Colon vs Equal


#1
class Surgeon {
  
  constructor(name, department) {
    
   this._name = name;
   this._department = department;
  
  }

}

Why can I not list the values of my keys with colons?

method(key) {

this._keyName: 'name'

}

I was under the impression that = was not used to define key values. Come to think of it, I’ve been doing it all along in these tutorials but now I’m stuck understanding why and when to use a colon.

I understand it’s an ‘object literal’ that helps to list key values, so why is it not used here? Is this specific syntax to the constructor method?

Is it specific to the this. function call?

I’m going to read some manual entries meanwhile…


#2

i think you are confusing two things, when creating objects we use : for key value pairs:

let example = {
    key: 'value';
}

= for just assigning/defining variable, we define this._name and this._department variables in a method.

Javascript is a confusing language. There is also a difference between objects and classes (classes where introduced in es6, which is what you are currently using given the class keyword)


#3

Yes, the semantics are what’s hardest to grasp!

Would these statements be correct?:

I create an object, and assign/define a variable inside with :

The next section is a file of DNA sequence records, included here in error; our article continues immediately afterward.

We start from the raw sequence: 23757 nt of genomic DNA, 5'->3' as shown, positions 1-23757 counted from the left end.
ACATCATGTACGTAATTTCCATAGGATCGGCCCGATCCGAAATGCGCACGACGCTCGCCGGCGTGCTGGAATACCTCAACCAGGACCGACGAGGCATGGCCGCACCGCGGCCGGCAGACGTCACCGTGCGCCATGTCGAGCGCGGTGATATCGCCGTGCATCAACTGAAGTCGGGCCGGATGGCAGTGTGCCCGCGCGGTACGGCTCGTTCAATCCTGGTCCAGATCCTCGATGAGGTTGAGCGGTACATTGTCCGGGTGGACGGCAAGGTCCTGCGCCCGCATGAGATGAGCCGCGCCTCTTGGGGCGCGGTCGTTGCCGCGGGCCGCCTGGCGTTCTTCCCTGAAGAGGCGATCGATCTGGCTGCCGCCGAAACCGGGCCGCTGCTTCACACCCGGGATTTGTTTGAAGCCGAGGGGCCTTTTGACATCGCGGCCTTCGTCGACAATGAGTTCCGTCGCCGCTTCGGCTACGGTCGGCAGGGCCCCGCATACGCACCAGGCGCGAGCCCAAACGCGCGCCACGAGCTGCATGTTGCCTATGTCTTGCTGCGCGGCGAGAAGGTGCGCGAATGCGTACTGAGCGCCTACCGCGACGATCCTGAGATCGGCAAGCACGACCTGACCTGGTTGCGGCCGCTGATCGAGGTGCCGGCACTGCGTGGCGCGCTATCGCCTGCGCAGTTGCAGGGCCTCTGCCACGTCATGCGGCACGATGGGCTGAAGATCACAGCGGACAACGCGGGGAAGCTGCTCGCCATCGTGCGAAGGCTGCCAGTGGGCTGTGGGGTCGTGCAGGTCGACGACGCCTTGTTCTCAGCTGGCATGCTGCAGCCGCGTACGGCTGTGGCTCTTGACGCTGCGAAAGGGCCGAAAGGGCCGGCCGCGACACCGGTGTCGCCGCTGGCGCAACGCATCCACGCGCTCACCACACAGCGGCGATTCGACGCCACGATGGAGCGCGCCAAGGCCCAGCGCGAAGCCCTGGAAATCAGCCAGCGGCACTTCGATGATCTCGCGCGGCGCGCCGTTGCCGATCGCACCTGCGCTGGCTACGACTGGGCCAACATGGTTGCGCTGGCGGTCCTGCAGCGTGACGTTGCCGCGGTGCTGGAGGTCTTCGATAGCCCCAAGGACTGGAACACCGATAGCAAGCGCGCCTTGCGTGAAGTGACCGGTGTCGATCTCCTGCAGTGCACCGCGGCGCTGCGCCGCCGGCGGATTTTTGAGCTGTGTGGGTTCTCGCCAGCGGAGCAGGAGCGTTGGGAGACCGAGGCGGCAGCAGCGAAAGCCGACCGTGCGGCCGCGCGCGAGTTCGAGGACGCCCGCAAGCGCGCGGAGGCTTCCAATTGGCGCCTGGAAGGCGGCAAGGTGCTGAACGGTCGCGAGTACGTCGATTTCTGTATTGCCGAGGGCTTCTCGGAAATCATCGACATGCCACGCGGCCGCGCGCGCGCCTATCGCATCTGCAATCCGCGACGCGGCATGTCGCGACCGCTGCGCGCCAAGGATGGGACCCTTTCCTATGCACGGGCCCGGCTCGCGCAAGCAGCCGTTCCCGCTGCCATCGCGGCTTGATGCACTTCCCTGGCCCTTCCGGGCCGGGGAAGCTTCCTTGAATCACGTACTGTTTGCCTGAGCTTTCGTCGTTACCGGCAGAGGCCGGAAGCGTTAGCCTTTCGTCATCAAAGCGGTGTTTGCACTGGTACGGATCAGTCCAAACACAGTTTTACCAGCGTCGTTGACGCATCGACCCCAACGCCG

I create a class, and assign/define a variable with =


#4

its important to understand what es6 means, es6 (released in 2015) made large changes to the Javascript language. New things where added, like the class keyword (allowing classes) while before (es5) we only had objects, classes didn’t exist yet. But es6 also made changes to already existing things like shorter notation of methods:

// es5 
var obj = {
  foo: function() {
    /* code */
  },
  bar: function() {
    /* code */
  }
};

// es6
var obj = {
  foo() {
    /* code */
  },
  bar() {
    /* code */
  }
};

this is not entirely true, properties of an object (like the methods in the example above) use the colon, however, within the methods itself, you could again define variable using an equal sign.

also not entirely true, inside the class, you could create an object (with equal sign) then the properties of the object would use colons.

Javascript is a difficult first language, given how many quirks the language has.


#5

Thank you so much for looking after my query.

I really appreciate the effort, I understand it a bit better now. I’m gearing myself to change careers so having this kind of forum resource is invaluable.

Things are a bit clearer now.


#6

if you really want to get in-depth with JS, i recommend this book:

http://shop.oreilly.com/product/9780596517748.do

i am reading you don’t know javascript from the same author, its really well written. If you have some money to spare, i can highly recommend it.

The book also seems downloadable, but not sure that is the intention.

Anyway, i hoped my answers helped a bit


#7

Will do, the description must describe so much of the programming world…

JavaScript has more than its share of the bad, having been developed and released in a hurry before it could be refined.


#8

Refining is expensive, and if you have a deadline you might cut a few corners to meet the deadline. But then you have your product, so making changes becomes difficult. Its a vicious cycle